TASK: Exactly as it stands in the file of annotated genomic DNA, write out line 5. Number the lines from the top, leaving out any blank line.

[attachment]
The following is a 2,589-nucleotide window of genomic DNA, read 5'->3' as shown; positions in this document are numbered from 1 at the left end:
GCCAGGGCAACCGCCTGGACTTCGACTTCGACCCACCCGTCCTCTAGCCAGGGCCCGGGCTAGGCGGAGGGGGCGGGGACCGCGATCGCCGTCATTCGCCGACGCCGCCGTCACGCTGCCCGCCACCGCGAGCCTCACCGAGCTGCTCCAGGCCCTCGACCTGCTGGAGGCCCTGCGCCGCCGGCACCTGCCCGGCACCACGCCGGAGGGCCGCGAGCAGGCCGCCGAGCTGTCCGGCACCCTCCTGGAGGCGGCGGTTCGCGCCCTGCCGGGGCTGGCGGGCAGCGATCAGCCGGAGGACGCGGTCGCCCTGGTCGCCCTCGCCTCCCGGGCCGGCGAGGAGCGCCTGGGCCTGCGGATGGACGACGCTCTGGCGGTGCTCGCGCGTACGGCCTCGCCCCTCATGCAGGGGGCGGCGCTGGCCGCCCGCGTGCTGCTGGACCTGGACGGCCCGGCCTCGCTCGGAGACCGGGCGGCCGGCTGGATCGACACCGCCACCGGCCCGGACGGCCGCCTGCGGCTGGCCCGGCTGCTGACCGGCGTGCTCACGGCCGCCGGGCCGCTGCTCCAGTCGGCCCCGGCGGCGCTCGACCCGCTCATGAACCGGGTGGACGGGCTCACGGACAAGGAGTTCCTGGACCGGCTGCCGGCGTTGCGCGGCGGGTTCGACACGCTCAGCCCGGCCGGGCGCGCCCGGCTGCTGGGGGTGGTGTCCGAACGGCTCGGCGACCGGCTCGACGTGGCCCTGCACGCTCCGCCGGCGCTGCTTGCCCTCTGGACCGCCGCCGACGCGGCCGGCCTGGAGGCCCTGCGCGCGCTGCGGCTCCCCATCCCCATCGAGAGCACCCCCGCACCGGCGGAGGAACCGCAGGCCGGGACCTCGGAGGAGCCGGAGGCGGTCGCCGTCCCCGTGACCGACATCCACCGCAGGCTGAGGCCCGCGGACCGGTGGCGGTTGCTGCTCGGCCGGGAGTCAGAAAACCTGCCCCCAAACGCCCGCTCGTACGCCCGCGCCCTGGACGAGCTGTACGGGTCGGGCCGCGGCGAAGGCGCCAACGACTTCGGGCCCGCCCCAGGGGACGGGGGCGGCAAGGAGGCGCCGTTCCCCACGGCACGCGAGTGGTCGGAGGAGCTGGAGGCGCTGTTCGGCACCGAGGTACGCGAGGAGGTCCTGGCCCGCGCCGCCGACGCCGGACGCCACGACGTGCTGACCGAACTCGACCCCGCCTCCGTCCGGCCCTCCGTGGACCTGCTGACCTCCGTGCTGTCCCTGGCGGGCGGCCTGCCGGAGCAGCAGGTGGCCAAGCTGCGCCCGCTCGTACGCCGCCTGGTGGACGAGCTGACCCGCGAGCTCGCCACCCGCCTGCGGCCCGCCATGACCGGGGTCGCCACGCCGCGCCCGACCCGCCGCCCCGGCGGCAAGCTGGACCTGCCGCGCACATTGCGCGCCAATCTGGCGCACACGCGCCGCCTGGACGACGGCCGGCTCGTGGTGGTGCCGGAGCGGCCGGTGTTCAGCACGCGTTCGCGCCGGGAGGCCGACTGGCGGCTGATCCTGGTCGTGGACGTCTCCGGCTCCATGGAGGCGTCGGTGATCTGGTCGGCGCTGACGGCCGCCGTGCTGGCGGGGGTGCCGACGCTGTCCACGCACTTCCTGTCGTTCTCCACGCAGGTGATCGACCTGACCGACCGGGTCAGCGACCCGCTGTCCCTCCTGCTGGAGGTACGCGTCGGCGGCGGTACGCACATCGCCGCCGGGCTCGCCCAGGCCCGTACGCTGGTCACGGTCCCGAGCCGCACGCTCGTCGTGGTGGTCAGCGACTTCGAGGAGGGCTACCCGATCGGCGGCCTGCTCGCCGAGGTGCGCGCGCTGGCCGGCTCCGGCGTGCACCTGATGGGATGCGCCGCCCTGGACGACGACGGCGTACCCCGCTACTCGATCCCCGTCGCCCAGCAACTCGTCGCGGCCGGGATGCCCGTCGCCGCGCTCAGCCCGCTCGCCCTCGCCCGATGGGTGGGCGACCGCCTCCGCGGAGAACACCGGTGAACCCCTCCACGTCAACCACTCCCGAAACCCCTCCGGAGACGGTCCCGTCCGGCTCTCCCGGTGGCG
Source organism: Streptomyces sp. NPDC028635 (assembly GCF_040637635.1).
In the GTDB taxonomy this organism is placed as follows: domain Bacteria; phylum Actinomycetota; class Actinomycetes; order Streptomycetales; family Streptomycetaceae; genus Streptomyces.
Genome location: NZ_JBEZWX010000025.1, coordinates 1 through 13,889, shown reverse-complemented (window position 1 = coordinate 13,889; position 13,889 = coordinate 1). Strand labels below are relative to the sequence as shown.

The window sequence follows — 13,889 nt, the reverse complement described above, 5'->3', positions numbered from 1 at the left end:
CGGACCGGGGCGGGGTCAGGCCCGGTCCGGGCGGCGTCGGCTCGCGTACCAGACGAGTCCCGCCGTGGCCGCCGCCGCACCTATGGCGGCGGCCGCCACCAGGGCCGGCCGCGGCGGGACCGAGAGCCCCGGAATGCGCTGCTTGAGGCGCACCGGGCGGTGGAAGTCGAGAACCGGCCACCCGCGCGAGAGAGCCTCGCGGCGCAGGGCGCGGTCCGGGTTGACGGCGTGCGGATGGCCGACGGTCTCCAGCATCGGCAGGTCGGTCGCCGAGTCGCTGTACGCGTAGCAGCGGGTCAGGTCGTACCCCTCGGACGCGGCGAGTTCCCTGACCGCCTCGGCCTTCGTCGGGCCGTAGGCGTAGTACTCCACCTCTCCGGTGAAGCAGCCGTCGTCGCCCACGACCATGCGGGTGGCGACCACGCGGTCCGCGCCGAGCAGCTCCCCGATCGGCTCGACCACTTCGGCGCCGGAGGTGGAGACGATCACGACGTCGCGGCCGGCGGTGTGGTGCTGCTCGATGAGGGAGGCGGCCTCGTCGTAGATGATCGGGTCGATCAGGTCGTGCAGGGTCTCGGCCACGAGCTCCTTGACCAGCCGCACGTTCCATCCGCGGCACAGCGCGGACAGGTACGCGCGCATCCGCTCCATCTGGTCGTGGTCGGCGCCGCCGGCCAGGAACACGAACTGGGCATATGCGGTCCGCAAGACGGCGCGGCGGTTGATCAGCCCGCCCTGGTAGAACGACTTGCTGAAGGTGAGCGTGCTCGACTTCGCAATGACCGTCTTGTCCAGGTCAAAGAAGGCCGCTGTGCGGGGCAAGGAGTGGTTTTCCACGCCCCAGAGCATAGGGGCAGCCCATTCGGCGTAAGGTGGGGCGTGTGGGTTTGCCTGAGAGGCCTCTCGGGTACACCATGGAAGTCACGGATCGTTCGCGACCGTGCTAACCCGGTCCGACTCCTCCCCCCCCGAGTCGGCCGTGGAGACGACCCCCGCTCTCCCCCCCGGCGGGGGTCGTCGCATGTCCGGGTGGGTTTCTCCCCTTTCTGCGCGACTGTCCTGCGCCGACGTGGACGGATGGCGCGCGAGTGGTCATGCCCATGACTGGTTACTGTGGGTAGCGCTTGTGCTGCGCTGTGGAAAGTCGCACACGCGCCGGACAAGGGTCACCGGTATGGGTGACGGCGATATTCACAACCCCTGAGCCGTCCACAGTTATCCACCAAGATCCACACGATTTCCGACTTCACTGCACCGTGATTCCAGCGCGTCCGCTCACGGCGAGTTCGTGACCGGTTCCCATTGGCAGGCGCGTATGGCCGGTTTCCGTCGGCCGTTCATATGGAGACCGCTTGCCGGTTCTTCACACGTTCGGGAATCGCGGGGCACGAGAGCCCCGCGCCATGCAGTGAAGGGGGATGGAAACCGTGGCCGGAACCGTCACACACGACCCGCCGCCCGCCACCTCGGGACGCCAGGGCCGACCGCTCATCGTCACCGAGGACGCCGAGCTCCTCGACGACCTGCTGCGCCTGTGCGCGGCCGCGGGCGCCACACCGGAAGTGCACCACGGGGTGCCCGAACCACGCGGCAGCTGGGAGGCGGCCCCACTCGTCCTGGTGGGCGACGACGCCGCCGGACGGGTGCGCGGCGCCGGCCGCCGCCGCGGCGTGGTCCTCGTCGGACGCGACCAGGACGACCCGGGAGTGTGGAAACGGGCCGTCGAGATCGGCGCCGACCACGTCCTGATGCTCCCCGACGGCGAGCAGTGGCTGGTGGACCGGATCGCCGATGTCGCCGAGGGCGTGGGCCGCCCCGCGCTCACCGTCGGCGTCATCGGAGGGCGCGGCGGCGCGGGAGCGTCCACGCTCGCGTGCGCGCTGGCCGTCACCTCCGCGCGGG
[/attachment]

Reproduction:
Genome location: NZ_JBEZWX010000025.1, coordinates 1 through 13,889, shown reverse-complemented (window position 1 = coordinate 13,889; position 13,889 = coordinate 1). Strand labels below are relative to the sequence as shown.